Not much has gone wrong for the Yankees so far this season, but they swung and missed with their local member of Congress last week by using the term “Latinx” in a tweet about gun violence.
Amid nationwide shock over the mass shooting in Uvalde, Texas that killed 19 elementary school students and two teachers, the Yankees announced on their Twitter page Thursday that they would “offer facts about the impacts of gun violence” in lieu of providing updates on that night’s game against the Tampa Bay Rays.
One of those facts went like this: “Each year, more than 4,100 Latinx people die from gun violence in the U.S. and 13,300 are shot and wounded.”
The post caused outrage among some Twitter users, who described “Latinx” as a redundant or even offensive term.
“Try asking your Hispanic players if they like being called ‘Latinx,’” user Nicholas S. Brisco responded.
“We are Latinos, you gringo,” another user said.
“Latinx is by far the most insulting thing I’ve ever been called even worse than any slur combined and [I know] I’m not alone in this,” a third chimed in. “Literally proves that Latino voices can’t be heard and a——s just talk over us.”
Democratic Rep. Ritchie Torres, whose 15th Congressional District includes Yankee Stadium, waded into the pile-on Friday.
“I represent the South Bronx, home to the Yankees. Never heard anyone locally use the term ‘Latinx.’ Does a majority of Hispanics actually use the term ‘Latinx’?” Torres posted in a Twitter thread on Friday. “If the answer is ‘no’, how did ‘Latinx’ come to be the term to use in government and Corporate America?”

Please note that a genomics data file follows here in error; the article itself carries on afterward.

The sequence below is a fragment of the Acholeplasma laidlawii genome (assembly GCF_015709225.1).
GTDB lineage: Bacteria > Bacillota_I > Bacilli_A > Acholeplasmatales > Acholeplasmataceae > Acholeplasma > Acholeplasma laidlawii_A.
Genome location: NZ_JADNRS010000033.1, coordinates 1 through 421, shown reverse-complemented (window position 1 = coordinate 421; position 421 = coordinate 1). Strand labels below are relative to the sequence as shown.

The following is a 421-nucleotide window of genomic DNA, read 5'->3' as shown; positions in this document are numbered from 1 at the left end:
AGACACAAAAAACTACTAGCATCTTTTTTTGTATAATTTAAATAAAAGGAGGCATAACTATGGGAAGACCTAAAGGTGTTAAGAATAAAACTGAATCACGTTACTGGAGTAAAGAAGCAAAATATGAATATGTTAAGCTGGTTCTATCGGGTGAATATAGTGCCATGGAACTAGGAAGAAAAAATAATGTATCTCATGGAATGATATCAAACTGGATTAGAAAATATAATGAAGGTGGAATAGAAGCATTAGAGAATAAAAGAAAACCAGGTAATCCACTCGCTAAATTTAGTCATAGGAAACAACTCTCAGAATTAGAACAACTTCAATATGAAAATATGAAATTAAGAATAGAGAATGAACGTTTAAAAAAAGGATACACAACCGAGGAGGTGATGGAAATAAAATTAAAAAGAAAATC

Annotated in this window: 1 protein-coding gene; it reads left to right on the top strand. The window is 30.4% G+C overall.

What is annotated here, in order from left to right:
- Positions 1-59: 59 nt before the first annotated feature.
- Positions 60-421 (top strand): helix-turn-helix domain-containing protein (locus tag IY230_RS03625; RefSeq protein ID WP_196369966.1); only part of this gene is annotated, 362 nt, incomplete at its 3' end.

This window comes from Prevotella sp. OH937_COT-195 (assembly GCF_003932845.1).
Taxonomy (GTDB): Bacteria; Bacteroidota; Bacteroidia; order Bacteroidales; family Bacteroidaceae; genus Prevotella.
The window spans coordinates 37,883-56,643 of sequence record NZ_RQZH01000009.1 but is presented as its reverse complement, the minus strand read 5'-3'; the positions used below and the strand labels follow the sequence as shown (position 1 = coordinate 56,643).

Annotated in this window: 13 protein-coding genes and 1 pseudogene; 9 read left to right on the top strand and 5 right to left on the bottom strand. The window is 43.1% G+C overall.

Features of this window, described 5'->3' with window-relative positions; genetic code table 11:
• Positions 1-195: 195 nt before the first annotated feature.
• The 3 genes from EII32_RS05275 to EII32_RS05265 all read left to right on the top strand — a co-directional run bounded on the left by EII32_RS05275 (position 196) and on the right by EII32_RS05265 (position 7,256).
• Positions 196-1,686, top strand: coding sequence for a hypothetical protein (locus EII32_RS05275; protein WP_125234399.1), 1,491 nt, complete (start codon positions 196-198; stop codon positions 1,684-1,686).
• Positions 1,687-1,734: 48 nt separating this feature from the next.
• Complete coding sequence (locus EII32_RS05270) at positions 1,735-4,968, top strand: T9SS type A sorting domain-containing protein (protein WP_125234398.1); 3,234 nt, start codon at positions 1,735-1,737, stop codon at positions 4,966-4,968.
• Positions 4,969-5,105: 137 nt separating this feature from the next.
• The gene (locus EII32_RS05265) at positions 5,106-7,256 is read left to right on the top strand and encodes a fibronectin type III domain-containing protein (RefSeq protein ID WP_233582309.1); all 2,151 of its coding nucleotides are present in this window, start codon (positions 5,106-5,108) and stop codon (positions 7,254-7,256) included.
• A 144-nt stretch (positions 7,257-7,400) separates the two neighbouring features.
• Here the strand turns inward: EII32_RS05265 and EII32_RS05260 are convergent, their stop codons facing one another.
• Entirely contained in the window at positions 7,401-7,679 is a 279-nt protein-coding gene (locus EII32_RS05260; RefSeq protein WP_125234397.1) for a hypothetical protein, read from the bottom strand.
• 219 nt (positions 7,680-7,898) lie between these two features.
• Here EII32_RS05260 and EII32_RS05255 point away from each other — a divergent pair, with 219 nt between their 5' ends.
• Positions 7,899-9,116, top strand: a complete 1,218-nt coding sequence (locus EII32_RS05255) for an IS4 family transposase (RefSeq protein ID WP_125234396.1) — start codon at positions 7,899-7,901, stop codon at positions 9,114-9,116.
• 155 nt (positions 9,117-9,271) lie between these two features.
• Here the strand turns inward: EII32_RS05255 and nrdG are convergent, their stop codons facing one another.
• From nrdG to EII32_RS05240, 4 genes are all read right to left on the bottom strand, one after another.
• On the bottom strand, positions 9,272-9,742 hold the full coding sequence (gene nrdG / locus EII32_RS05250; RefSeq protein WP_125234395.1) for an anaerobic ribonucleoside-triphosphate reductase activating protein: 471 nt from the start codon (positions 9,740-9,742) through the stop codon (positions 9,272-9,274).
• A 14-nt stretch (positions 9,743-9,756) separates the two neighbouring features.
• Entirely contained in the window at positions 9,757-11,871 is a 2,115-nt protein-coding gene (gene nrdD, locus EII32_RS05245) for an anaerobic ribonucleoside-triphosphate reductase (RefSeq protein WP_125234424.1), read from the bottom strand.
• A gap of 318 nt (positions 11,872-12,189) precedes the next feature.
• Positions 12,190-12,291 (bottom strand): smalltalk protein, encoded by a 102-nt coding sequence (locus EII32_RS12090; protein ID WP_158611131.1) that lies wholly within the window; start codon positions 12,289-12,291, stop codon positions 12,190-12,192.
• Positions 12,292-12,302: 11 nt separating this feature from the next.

While he criticized the Yankees for using the term, Torres later clarified: “If you are speaking to a particular person who prefers ‘Latinx,’ then, by all means, use the term. But if you are referring to the Hispanic community in general, why not use the term that the majority itself predominantly uses?”
“Every community should have the right to label itself, rather than have a label imposed on them by others,” Torres continued.
The lawmaker revisited the issue on more time on Saturday, tweeting: “I never said there should be a ban on the term ‘Latinx.’ Quite the opposite. I mostly use the term ‘Latino’ whereas Corporate America & government almost exclusively uses the term ‘Latinx’.”
“I am simply wondering why in light of the following study,” he added, linking to a 2020 Pew Research poll that found fewer than one in four Hispanics have heard of the term “Latinx” while only 3% use it.
Another poll, done by Gallup last summer, found that only 4% of Hispanic adults preferred “Latinx” for a label, 15% liked “Latino,” 23% preferred “Hispanic,” and the majority – 57% – said they had no preference.
In November, a Bendizen and Amandi International survey found that only 2% of Hispanic voters refer to themselves as “Latinx.” The poll found that the majority – 68% – described themselves as “Hispanic” while 21% used the terms “Latino” or “Latina.”
That survey also found that 40% of respondents said the term “Latinx” bothers or offends either a little, somewhat, or a lot.
Neither the Yankees nor Torres immediately responded to The Post’s request for additional comment.